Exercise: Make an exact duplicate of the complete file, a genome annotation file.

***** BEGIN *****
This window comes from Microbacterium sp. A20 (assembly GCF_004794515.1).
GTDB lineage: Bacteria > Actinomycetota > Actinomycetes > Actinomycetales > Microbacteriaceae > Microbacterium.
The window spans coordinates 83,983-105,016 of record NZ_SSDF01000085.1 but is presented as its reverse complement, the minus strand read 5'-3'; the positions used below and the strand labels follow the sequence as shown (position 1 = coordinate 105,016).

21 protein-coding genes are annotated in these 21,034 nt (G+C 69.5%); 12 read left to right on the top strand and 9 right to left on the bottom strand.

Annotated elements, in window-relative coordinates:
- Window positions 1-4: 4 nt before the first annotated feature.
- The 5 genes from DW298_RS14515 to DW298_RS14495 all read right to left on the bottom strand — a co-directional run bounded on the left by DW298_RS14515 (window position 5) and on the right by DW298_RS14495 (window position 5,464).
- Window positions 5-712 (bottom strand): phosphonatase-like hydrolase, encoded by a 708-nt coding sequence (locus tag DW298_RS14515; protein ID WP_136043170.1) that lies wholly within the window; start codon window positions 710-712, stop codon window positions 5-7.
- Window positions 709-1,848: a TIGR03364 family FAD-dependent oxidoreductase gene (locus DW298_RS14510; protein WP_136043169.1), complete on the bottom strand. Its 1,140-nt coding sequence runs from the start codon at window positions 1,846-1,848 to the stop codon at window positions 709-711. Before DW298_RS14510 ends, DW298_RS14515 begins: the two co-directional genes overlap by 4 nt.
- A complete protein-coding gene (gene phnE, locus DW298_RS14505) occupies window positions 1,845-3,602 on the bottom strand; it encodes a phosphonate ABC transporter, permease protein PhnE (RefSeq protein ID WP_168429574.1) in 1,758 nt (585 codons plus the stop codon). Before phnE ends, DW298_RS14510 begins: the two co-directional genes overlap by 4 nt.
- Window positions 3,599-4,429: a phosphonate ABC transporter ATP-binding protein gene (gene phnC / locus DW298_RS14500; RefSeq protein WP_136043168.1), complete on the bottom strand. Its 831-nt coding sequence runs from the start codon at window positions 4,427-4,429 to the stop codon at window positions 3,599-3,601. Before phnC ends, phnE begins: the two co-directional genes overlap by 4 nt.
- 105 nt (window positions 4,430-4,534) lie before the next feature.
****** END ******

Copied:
This window comes from Microbacterium sp. A20 (assembly GCF_004794515.1).
GTDB lineage: Bacteria > Actinomycetota > Actinomycetes > Actinomycetales > Microbacteriaceae > Microbacterium.
The window spans coordinates 83,983-105,016 of record NZ_SSDF01000085.1 but is presented as its reverse complement, the minus strand read 5'-3'; the positions used below and the strand labels follow the sequence as shown (position 1 = coordinate 105,016).

21 protein-coding genes are annotated in these 21,034 nt (G+C 69.5%); 12 read left to right on the top strand and 9 right to left on the bottom strand.

Annotated elements, in window-relative coordinates:
- Window positions 1-4: 4 nt before the first annotated feature.
- The 5 genes from DW298_RS14515 to DW298_RS14495 all read right to left on the bottom strand — a co-directional run bounded on the left by DW298_RS14515 (window position 5) and on the right by DW298_RS14495 (window position 5,464).
- Window positions 5-712 (bottom strand): phosphonatase-like hydrolase, encoded by a 708-nt coding sequence (locus tag DW298_RS14515; protein ID WP_136043170.1) that lies wholly within the window; start codon window positions 710-712, stop codon window positions 5-7.
- Window positions 709-1,848: a TIGR03364 family FAD-dependent oxidoreductase gene (locus DW298_RS14510; protein WP_136043169.1), complete on the bottom strand. Its 1,140-nt coding sequence runs from the start codon at window positions 1,846-1,848 to the stop codon at window positions 709-711. Before DW298_RS14510 ends, DW298_RS14515 begins: the two co-directional genes overlap by 4 nt.
- A complete protein-coding gene (gene phnE, locus DW298_RS14505) occupies window positions 1,845-3,602 on the bottom strand; it encodes a phosphonate ABC transporter, permease protein PhnE (RefSeq protein ID WP_168429574.1) in 1,758 nt (585 codons plus the stop codon). Before phnE ends, DW298_RS14510 begins: the two co-directional genes overlap by 4 nt.
- Window positions 3,599-4,429: a phosphonate ABC transporter ATP-binding protein gene (gene phnC / locus DW298_RS14500; RefSeq protein WP_136043168.1), complete on the bottom strand. Its 831-nt coding sequence runs from the start codon at window positions 4,427-4,429 to the stop codon at window positions 3,599-3,601. Before phnC ends, phnE begins: the two co-directional genes overlap by 4 nt.
- 105 nt (window positions 4,430-4,534) lie before the next feature.